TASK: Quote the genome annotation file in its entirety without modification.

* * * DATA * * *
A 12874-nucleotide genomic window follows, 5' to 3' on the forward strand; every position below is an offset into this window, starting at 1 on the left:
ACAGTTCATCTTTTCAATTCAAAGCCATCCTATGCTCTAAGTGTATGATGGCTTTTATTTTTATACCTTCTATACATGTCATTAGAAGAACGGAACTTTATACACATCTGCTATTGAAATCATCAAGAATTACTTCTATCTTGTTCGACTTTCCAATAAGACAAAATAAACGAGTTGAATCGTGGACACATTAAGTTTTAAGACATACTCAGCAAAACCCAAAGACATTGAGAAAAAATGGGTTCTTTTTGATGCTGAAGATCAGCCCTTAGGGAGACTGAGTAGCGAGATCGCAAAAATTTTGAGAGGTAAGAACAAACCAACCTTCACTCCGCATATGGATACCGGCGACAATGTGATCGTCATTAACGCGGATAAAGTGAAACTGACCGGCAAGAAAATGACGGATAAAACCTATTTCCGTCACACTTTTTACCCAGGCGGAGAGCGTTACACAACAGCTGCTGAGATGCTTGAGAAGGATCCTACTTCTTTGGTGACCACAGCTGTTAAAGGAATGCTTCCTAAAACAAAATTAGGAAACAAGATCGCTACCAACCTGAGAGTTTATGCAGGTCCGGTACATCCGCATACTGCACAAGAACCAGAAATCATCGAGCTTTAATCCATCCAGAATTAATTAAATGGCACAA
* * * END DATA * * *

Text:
A 12874-nucleotide genomic window follows, 5' to 3' on the forward strand; every position below is an offset into this window, starting at 1 on the left:
ACAGTTCATCTTTTCAATTCAAAGCCATCCTATGCTCTAAGTGTATGATGGCTTTTATTTTTATACCTTCTATACATGTCATTAGAAGAACGGAACTTTATACACATCTGCTATTGAAATCATCAAGAATTACTTCTATCTTGTTCGACTTTCCAATAAGACAAAATAAACGAGTTGAATCGTGGACACATTAAGTTTTAAGACATACTCAGCAAAACCCAAAGACATTGAGAAAAAATGGGTTCTTTTTGATGCTGAAGATCAGCCCTTAGGGAGACTGAGTAGCGAGATCGCAAAAATTTTGAGAGGTAAGAACAAACCAACCTTCACTCCGCATATGGATACCGGCGACAATGTGATCGTCATTAACGCGGATAAAGTGAAACTGACCGGCAAGAAAATGACGGATAAAACCTATTTCCGTCACACTTTTTACCCAGGCGGAGAGCGTTACACAACAGCTGCTGAGATGCTTGAGAAGGATCCTACTTCTTTGGTGACCACAGCTGTTAAAGGAATGCTTCCTAAAACAAAATTAGGAAACAAGATCGCTACCAACCTGAGAGTTTATGCAGGTCCGGTACATCCGCATACTGCACAAGAACCAGAAATCATCGAGCTTTAATCCATCCAGAATTAATTAAATGGCACAA